National Gallery of Art - THE COLLECTION
image of Beaker Vase Chinese Qing Dynasty (artist)
Beaker Vase, mid 18th century
porcelain with overglaze famille rose enamels
overall: 35.6 x 18.4 cm (14 x 7 1/4 in.)
Widener Collection
1942.9.639
Not on View
From the Tour: Chinese Porcelains
Object 22 of 24

This vase is a part of garniture of five porcelains that conforms to the standard eighteenth-century ideal in comprising three identical covered jars and two identical beaker vases.1 These sets were extremely popular in Europe as mantel decorations from the early eighteenth century onward. The vessels of this group share a mottled rose red ground that was blown onto the surface, probably through a tube with gauze stretched over one end. Isolated against this are medallions and cartouches in the form of leaves, fans, and scrolls. These have been covered with a transparent glaze in reserve and are painted with landscapes, birds, and flowers in opaque famille rose enamels. The colors include lavender, pink, white, black, turquoise, green, and metallic gold. Elsewhere on the surface are isolated chrysanthemums. Around the neck and shoulder of the vase are diaper bands with cartouches containing floral sprays.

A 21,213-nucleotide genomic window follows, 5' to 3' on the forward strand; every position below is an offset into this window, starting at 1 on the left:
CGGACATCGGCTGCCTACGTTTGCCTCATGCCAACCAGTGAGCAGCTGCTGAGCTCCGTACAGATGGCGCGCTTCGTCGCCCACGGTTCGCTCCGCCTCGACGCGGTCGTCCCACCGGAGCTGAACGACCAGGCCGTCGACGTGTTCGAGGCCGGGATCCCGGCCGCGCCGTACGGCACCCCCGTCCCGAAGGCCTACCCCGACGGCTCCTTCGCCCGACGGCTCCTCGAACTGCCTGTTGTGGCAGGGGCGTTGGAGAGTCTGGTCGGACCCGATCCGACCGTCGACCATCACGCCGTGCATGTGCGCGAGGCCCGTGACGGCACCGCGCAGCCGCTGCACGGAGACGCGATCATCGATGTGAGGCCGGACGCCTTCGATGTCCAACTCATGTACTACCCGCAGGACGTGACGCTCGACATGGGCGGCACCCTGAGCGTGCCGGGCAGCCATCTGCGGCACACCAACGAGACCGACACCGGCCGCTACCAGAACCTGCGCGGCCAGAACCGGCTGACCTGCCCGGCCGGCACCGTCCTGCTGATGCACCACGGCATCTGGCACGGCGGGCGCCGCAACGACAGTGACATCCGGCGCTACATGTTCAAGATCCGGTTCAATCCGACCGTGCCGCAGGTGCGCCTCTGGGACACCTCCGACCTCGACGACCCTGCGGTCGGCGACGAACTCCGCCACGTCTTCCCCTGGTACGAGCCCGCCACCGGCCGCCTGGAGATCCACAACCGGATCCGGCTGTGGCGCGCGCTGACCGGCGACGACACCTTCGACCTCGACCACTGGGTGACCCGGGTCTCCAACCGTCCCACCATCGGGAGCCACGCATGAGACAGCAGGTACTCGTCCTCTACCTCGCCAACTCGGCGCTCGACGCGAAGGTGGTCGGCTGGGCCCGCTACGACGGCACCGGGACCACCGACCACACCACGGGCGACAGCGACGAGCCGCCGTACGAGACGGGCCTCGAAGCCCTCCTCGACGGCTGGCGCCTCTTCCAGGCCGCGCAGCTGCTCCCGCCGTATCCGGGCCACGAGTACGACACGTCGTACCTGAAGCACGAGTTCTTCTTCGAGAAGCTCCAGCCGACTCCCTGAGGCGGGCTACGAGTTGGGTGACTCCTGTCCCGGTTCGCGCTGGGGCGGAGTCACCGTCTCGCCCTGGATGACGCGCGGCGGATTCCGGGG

(Text by Stephen Little, published in the NGA Systematic Catalogue: Decorative Arts, Part II: Far Eastern Ceramics and Paintings; Persian and Indian Rugs and Carpets)

Notes

1. A similar garniture is illustrated in Anthony du Boulay, Christie's Pictorial History of Chinese Ceramics, Oxford, 1984, 270, fig. 1.

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